Six subspecies of the Red-billed Parrot are usually recognized across the species’ range, which is somewhat discontinuous, from northern Venezuela to northern Bolivia, principally along the east slope of the Andes, although there are isolated populations elsewhere, for example in western Ecuador and in the Santa Marta Mountains of northern Colombia.
All of the different races are generally characterized in being dull green above, becoming somewhat buffier below, with variable amounts of blue on the head and breast, a red ventral patch, and an obvious reddish bill.
The Red-billed Parrot has undoubtedly declined in at least some parts of its range, especially perhaps in northern Venezuela and in western Ecuador, but it nonetheless can persist in areas with moderate disturbance, and the species remains distinctly numerous in some regions.
Red-billed Parrot 28 cm; 272 g. Entire head dull green heavily edged dull blue; bare orbital ring greyish; bill red; upper breast dull blue, with blue scaling on green below, shading to pink-tinged buff-olive on belly; back, wings and tail olive-green, latter with blue outer feathers; under tail-coverts and base of tail dull red.
Immature green on head and breast, under tail-coverts yellowish green. Race Intelius paler with a little blue on breast; saturatus darker and ponsi darker still; corallinus larger and greener, mantle and back tinged grey and blue; mindoensis like corallinus bit yellower.
Editor’s Note: This article requires further editing work to merge existing content into the appropriate Subspecies sections. Please bear with us while this update takes place.
DNA data indicate that this species is sister to P. maximiliani, with P. fuscus sister to that pair. Race mindoensis considered inseparable from corallinus by some authors but appears worthy of recognition. Six subspecies were recognized.
Pionus sordidus antelius Scientific name definitions
Pionus sordidus sordidus Scientific name definitions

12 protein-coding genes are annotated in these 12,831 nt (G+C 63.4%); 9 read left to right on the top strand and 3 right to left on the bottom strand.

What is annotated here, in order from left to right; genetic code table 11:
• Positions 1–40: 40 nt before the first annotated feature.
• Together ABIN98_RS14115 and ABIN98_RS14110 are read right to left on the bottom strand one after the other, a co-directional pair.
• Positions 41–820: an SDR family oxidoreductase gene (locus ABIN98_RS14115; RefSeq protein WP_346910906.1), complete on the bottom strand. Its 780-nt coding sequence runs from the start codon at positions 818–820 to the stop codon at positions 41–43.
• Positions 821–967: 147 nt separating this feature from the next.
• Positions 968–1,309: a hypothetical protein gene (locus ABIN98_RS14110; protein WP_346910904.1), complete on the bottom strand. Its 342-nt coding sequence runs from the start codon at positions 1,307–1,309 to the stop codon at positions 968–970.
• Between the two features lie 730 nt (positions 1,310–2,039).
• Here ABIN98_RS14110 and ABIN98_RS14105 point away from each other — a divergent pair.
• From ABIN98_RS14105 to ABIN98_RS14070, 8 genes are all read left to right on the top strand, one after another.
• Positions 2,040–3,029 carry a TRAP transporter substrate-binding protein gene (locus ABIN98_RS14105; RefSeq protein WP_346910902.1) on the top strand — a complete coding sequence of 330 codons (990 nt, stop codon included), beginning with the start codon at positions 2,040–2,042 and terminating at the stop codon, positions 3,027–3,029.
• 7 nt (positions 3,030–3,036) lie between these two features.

Pionus sordidus ponsi Scientific name definitions
Pionus sordidus saturatus Scientific name definitions
Pionus sordidus corallinus Scientific name definitions
Pionus sordidus mindoensis Scientific name definitions
Editor’s Note: Additional distribution information for this taxon can be found in the ‘Subspecies’ article above. In the future, we will develop a range-wide distribution article.
Humid and wet submontane and lowland evergreen and semi-deciduous forest, cloud forest and gallery woodland, forest borders, secondary growth, coffee plantations, and adjacent clearings, mostly at 500–1500 m, but range 100–2400m.
Local movements occur in the dry season at Rancho Grande, N Venezuela, but only when little wind, suggesting bird poorly adapted for long-distance daily displacements.
Diet and Foraging
No specific information; fruits and blossoms were mentioned.
Sounds and Vocal Behavior
Several flight calls were described, apparently with a regional difference. Common calls include a strident “kee!-yak” (subspecies sordidus and Anatolius), an up-slurred “crree!” and a more mellow “crrah” (subspecies corallinus and mindoensis ). When perched, has a wider variety of calls with similar tonal quality.
Feb–Apr in Colombia; Apr in Venezuela; Jan–May in Ecuador; Oct in Bolivia. Nest in a hole in a tree, in one case 6 m from the ground, once in 4 m high rotten stump.
In captivity three eggs, size 33 mm × 27·7 mm, and three nestlings recorded in the wild; incubation lasts c. 27 days, nestling period 12 weeks.
Not globally threatened. CITES II. Fairly common in most of the range, perhaps less numerous in W Ecuador but one of commonest parrots at 2000 m in La Paz, N Bolivia.
Forest clearance in Venezuela and Colombia will have caused long-term local declines and all three races in Venezuela are under pressure, while race Intelius is not found in a recent survey of its much-cleared habitat. Generally, however, the species persists in moderately disturbed habitats. Little traded anywhere.